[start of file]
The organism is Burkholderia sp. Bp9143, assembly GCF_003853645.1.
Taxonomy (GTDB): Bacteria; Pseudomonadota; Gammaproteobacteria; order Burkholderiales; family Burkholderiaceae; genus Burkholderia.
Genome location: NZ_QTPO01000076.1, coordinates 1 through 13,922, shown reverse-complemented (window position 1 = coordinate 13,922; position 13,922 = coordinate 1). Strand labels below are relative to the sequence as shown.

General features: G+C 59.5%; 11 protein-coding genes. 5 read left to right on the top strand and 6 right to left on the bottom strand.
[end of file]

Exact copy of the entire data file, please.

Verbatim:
The organism is Burkholderia sp. Bp9143, assembly GCF_003853645.1.
Taxonomy (GTDB): Bacteria; Pseudomonadota; Gammaproteobacteria; order Burkholderiales; family Burkholderiaceae; genus Burkholderia.
Genome location: NZ_QTPO01000076.1, coordinates 1 through 13,922, shown reverse-complemented (window position 1 = coordinate 13,922; position 13,922 = coordinate 1). Strand labels below are relative to the sequence as shown.

General features: G+C 59.5%; 11 protein-coding genes. 5 read left to right on the top strand and 6 right to left on the bottom strand.